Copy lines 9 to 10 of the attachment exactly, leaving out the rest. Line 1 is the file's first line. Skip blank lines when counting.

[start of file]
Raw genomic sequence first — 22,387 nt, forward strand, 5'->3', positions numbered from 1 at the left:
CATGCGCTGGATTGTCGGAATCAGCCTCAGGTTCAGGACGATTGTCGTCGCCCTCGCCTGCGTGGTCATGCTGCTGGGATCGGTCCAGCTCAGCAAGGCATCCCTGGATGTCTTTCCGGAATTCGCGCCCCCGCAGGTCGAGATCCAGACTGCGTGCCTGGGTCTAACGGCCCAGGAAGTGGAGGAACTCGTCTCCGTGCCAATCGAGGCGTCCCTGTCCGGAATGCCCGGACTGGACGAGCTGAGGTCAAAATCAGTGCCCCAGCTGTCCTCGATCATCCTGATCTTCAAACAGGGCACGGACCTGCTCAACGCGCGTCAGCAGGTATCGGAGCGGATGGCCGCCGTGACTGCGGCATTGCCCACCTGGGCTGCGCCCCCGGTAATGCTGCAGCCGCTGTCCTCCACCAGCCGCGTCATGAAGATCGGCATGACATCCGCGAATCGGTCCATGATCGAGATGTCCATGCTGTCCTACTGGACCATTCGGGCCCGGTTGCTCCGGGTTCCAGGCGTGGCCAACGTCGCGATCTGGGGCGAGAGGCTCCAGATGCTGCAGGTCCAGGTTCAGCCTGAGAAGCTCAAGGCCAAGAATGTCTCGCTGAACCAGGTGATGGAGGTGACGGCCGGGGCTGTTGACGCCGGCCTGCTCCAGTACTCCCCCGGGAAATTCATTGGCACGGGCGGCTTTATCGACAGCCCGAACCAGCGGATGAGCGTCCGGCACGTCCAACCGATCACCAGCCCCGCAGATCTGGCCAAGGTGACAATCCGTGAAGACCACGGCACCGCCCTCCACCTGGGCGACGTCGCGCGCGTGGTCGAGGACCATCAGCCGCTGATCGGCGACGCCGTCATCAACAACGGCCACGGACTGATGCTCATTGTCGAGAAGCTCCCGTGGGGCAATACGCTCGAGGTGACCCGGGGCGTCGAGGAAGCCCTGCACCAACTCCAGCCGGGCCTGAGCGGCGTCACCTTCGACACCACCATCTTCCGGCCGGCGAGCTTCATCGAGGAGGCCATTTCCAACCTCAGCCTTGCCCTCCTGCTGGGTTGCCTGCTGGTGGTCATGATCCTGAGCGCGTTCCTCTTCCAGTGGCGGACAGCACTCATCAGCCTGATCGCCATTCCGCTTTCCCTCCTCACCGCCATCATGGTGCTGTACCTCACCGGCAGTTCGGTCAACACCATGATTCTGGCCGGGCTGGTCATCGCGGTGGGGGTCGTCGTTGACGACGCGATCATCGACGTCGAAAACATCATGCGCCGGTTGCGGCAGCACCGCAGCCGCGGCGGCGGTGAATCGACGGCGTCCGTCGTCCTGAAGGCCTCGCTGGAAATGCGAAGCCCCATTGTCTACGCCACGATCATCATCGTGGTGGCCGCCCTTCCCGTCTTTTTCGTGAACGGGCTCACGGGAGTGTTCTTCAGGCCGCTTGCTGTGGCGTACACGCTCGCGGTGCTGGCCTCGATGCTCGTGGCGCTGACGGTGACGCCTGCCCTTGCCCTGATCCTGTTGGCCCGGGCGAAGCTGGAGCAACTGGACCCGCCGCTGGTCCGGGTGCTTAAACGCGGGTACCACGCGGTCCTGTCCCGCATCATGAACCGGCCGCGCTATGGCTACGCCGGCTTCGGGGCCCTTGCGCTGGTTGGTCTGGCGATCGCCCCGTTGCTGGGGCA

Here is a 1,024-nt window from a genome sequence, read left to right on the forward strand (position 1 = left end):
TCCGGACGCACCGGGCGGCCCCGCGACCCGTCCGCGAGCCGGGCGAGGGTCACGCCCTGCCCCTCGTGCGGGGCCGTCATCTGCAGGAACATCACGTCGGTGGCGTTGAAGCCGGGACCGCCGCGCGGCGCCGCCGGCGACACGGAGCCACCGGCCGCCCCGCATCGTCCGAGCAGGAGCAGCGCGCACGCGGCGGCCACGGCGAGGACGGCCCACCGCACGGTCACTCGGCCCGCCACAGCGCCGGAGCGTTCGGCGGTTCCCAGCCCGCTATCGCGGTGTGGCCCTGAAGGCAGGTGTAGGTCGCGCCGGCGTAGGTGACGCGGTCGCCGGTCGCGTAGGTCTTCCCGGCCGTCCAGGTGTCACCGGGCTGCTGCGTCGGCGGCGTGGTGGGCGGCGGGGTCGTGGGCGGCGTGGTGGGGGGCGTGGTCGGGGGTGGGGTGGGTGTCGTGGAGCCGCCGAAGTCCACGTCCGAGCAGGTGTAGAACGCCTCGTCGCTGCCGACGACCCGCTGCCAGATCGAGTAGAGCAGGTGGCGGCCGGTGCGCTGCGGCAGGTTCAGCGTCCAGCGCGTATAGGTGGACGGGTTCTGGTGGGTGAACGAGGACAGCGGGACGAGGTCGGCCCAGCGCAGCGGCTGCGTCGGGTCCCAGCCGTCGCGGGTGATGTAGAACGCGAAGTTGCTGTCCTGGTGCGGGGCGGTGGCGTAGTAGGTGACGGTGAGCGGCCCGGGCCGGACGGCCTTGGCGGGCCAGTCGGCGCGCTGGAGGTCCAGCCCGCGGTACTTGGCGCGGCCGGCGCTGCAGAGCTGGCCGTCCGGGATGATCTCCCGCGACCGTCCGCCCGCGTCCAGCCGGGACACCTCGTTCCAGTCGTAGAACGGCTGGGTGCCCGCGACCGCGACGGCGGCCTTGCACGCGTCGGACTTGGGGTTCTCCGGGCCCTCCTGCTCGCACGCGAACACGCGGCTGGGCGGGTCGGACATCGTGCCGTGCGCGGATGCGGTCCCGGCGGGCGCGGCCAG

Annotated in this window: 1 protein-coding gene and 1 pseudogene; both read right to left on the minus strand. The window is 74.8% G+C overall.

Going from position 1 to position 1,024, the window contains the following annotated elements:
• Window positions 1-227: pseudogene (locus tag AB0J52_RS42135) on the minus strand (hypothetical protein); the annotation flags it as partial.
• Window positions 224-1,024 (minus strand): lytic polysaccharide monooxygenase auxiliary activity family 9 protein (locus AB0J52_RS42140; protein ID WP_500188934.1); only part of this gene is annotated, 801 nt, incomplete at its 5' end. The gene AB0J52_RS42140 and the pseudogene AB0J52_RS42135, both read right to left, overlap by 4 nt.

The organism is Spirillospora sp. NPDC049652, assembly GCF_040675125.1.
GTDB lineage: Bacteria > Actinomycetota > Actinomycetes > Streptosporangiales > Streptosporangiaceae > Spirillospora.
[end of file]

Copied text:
The organism is Spirillospora sp. NPDC049652, assembly GCF_040675125.1.
GTDB lineage: Bacteria > Actinomycetota > Actinomycetes > Streptosporangiales > Streptosporangiaceae > Spirillospora.